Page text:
Pope Francis has brought something controversial to the papacy—the prospect of change. In his new book, The Future of the Catholic Church with Pope Francis, Gary Wills, New York Times best selling author of Why Priests?: A Failed Tradition and What Jesus Meant, takes on one of the most pressing questions in modern religion today: what does the future hold for the Catholic Church?
Gary Wills is a historian, winner of the Pulitzer Prize, and professor emeritus at Northwestern University. He joins The Roundtable today to discuss the novel behavior of the current pope and his own opinions on the future of the papacy.
In recent years, there have been major outbreaks of whooping cough among children in California, mumps in New York, and measles in Ohio’s Amish country—despite the fact that these are all vaccine-preventable diseases.
While America is the most medically advanced place in the world, many people bypass modern medicine in favor of using their faith to fight life threatening illnesses.
According to our next guest, children suffer and die every year from treatable diseases, and in most states it is legal for parents to deny their children care for religious reasons.
Dr. Paul Offit is a Professor of Pediatrics in the Division of Infectious Diseases at the University of Pennsylvania School of Medicine and Director of the Vaccine Education Center at the Children’s Hospital of Philadelphia. His new book is Bad Faith: When Religious Belief Undermines Modern Medicine.
Austen Ivereigh is a British writer, journalist, and commentator on religious and political affairs who holds a PhD from Oxford University. His work appears regularly in the Jesuit magazine America and in many other periodicals. He is well known on British media, especially on the BBC, Sky, ITV and Al-Jazeera, as a Catholic commentator.
Ivereigh has written a biography of Pope Francis that describes how this revolutionary thinker will use the power of his position to challenge and redirect one of the world's most formidable religions. The book is The Great Reformer: Francis and the Making of a Radical Pope.
Although our country is still very much identified as “one nation under God,” the truth is the number of nonreligious Americans is precipitously rising. Back in the 1950s, fewer than 5 percent of Americans were nonreligious; today, that figure has jumped to 30 percent.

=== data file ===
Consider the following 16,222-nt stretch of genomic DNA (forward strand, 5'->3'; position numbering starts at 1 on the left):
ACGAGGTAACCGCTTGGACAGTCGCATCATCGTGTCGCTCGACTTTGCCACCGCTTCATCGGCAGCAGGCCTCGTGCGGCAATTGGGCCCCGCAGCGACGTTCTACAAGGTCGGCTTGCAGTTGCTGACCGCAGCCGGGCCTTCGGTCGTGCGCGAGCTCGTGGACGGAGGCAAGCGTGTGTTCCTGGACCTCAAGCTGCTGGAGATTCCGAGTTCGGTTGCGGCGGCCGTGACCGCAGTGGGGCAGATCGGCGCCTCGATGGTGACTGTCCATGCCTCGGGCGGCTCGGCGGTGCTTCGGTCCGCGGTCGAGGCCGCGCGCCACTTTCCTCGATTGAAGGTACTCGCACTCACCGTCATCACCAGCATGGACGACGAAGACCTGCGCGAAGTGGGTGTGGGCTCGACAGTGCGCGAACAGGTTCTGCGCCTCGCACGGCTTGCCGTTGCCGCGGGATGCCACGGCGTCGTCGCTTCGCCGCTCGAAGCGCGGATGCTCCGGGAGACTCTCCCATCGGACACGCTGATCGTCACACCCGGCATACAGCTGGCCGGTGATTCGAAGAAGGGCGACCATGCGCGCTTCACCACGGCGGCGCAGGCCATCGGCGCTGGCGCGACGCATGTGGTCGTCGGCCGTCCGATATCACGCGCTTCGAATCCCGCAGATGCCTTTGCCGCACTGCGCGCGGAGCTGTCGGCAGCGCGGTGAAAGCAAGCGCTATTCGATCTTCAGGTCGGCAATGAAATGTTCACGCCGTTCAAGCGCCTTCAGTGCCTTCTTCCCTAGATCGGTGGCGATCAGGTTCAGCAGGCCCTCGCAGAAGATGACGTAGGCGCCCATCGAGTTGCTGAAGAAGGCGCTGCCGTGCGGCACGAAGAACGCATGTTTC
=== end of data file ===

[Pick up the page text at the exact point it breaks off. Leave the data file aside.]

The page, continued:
Drawing on sociological research and extensive in-depth interviews with men and women across the country, sociologist Phil Zuckerman’s Living the Secular Life illuminates this demographic shift with the moral convictions that govern secular individuals.
Critically acclaimed and bestselling author James Carroll has explored every aspect of Christianity, faith, and Jesus Christ except this central one: What can we believe about—and how can we believe in—Jesus in the twenty-first century in light of the Holocaust and other atrocities of the twentieth century and the drift from religion that followed?
In Christ Actually: The Son of God for the Secular Age, Carroll explores how one can retrieve transcendent faith in modern times.
For the first time, religious self-identification is on the decline in American. Some analysts have cited as cause a post-9/11 perception: that faith in general is a source of aggression, intolerance, and divisiveness—something bad for society. But how accurate is that view?
In her book, Fields of Blood: Religion and the History of Violence, Karen Armstrong sets out to discover the truth about religion and violence in each of the world’s great traditions, taking us on an astonishing journey from prehistoric times to the present.
Recent grassroots efforts have prevented the razing of churches that have been closed for a number of years in Berkshire County. But the victories for preservationists don’t change the underlying issue, part of a national trend: many congregations are simply struggling to survive. In part two of a two-part series, this story takes a look at how some religious organizations in the Berkshires are having success in reaching more people.
Recent grassroots efforts have prevented the razing of churches that have been closed for a number of years in Berkshire County. But the victories for preservationists don’t change the underlying issue, part of a national trend: many congregations are simply struggling to survive. In part one of a two-part series, this story takes a look at how active people are in existing religious organizations in the area.
Evangelical Christianity and conservative politics are today seen as inseparable. But when Jimmy Carter, a Democrat and a born-again Christian, won the presidency in 1976, he owed his victory in part to American evangelicals, who responded to his open religiosity and his rejection of the moral bankruptcy of the Nixon Administration. Carter, running as a representative of the New South, articulated a progressive strand of American Christianity that championed liberal ideals, racial equality, and social justice—one that has almost been forgotten since.
In Redeemer: The Life of Jimmy Carter, acclaimed religious historian Randall Balmer reveals how the rise and fall of Jimmy Carter’s political fortunes mirrored the transformation of American religious politics.